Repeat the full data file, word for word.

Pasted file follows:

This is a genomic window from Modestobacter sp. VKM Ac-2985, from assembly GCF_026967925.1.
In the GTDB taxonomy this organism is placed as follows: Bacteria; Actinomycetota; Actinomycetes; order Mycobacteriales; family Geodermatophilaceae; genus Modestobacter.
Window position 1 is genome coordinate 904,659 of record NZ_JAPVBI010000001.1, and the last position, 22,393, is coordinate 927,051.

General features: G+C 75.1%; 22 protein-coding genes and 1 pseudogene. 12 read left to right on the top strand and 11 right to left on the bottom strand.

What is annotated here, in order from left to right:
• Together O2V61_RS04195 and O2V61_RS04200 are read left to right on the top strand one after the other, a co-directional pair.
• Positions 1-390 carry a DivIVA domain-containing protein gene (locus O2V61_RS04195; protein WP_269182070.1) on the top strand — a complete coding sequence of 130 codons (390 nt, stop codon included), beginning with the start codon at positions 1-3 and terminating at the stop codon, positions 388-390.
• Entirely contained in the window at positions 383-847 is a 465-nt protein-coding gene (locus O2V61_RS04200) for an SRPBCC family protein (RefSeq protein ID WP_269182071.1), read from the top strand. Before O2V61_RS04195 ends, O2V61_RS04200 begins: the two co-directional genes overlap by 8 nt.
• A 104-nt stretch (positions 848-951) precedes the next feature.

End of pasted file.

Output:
This is a genomic window from Modestobacter sp. VKM Ac-2985, from assembly GCF_026967925.1.
In the GTDB taxonomy this organism is placed as follows: Bacteria; Actinomycetota; Actinomycetes; order Mycobacteriales; family Geodermatophilaceae; genus Modestobacter.
Window position 1 is genome coordinate 904,659 of record NZ_JAPVBI010000001.1, and the last position, 22,393, is coordinate 927,051.

General features: G+C 75.1%; 22 protein-coding genes and 1 pseudogene. 12 read left to right on the top strand and 11 right to left on the bottom strand.

What is annotated here, in order from left to right:
• Together O2V61_RS04195 and O2V61_RS04200 are read left to right on the top strand one after the other, a co-directional pair.
• Positions 1-390 carry a DivIVA domain-containing protein gene (locus O2V61_RS04195; protein WP_269182070.1) on the top strand — a complete coding sequence of 130 codons (390 nt, stop codon included), beginning with the start codon at positions 1-3 and terminating at the stop codon, positions 388-390.
• Entirely contained in the window at positions 383-847 is a 465-nt protein-coding gene (locus O2V61_RS04200) for an SRPBCC family protein (RefSeq protein ID WP_269182071.1), read from the top strand. Before O2V61_RS04195 ends, O2V61_RS04200 begins: the two co-directional genes overlap by 8 nt.
• A 104-nt stretch (positions 848-951) precedes the next feature.